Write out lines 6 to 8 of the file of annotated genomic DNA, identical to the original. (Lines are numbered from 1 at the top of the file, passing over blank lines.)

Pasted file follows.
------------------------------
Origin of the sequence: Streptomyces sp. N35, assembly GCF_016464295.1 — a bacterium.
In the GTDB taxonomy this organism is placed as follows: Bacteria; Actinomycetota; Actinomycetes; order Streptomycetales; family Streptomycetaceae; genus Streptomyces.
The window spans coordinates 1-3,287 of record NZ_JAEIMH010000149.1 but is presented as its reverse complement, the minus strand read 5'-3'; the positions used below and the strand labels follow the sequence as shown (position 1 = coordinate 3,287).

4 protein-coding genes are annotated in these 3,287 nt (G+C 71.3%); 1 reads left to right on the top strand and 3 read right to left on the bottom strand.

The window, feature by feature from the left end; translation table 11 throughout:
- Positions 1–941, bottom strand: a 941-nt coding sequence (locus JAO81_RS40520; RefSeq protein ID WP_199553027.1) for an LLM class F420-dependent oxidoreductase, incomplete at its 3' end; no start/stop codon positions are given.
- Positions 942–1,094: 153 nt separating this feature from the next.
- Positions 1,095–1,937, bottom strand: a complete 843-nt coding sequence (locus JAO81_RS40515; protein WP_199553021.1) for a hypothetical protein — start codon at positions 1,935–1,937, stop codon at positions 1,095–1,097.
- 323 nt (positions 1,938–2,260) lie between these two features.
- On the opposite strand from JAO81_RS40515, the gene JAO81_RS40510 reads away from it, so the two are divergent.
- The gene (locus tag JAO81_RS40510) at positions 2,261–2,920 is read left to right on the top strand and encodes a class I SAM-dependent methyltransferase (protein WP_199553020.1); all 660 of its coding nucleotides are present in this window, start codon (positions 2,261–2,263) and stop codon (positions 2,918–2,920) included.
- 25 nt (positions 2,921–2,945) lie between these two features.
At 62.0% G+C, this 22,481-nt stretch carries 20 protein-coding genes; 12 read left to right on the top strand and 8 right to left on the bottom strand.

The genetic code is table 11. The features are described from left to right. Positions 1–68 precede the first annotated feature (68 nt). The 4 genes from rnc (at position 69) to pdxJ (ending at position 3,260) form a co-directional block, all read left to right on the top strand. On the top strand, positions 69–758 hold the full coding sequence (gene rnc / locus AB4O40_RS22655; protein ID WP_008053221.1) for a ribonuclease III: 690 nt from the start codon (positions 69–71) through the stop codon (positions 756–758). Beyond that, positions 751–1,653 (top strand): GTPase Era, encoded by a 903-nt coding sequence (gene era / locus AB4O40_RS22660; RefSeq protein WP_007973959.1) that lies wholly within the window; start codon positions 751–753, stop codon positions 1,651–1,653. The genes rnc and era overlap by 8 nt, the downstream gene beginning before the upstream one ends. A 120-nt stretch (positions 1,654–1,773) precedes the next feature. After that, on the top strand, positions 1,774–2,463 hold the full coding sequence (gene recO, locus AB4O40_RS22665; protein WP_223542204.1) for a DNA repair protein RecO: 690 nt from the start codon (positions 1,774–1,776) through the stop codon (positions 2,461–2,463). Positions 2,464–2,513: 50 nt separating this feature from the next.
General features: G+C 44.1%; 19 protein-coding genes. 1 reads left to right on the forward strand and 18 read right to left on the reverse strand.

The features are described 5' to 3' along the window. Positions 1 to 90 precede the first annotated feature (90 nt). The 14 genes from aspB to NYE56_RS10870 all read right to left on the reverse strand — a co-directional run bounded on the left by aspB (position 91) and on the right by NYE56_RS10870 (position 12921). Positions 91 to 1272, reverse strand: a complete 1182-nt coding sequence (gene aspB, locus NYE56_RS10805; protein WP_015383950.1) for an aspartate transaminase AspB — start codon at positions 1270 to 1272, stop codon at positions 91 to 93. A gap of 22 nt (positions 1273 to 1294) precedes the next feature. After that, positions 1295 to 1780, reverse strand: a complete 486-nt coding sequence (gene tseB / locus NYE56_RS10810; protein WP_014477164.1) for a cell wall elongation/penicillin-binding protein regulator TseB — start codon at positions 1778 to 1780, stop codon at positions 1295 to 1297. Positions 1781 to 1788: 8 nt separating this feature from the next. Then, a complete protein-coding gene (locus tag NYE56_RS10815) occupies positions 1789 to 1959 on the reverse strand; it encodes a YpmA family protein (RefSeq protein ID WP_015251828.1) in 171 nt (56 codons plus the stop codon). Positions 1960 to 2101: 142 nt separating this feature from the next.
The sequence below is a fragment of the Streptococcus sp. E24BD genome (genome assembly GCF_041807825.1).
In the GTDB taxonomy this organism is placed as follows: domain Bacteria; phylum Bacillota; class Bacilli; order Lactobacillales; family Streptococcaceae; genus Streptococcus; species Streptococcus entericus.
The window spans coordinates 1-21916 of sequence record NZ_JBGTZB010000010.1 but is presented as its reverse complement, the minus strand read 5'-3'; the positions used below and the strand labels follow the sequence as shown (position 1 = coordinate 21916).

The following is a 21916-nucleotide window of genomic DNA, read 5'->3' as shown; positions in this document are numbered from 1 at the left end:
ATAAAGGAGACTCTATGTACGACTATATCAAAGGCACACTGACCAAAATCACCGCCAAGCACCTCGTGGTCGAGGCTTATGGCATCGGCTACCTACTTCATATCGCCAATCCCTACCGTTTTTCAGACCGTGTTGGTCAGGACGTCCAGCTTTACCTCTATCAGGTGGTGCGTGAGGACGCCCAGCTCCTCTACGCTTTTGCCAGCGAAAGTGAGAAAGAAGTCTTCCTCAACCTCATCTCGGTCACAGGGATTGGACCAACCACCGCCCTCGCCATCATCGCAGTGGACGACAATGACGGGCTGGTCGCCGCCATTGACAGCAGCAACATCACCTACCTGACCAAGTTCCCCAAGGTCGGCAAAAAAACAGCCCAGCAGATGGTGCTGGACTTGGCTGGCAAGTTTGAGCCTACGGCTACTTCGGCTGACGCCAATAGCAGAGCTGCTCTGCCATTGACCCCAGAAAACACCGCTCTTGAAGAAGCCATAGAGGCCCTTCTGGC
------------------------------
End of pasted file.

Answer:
- Positions 1–941, bottom strand: a 941-nt coding sequence (locus JAO81_RS40520; RefSeq protein ID WP_199553027.1) for an LLM class F420-dependent oxidoreductase, incomplete at its 3' end; no start/stop codon positions are given.
- Positions 942–1,094: 153 nt separating this feature from the next.
- Positions 1,095–1,937, bottom strand: a complete 843-nt coding sequence (locus JAO81_RS40515; protein WP_199553021.1) for a hypothetical protein — start codon at positions 1,935–1,937, stop codon at positions 1,095–1,097.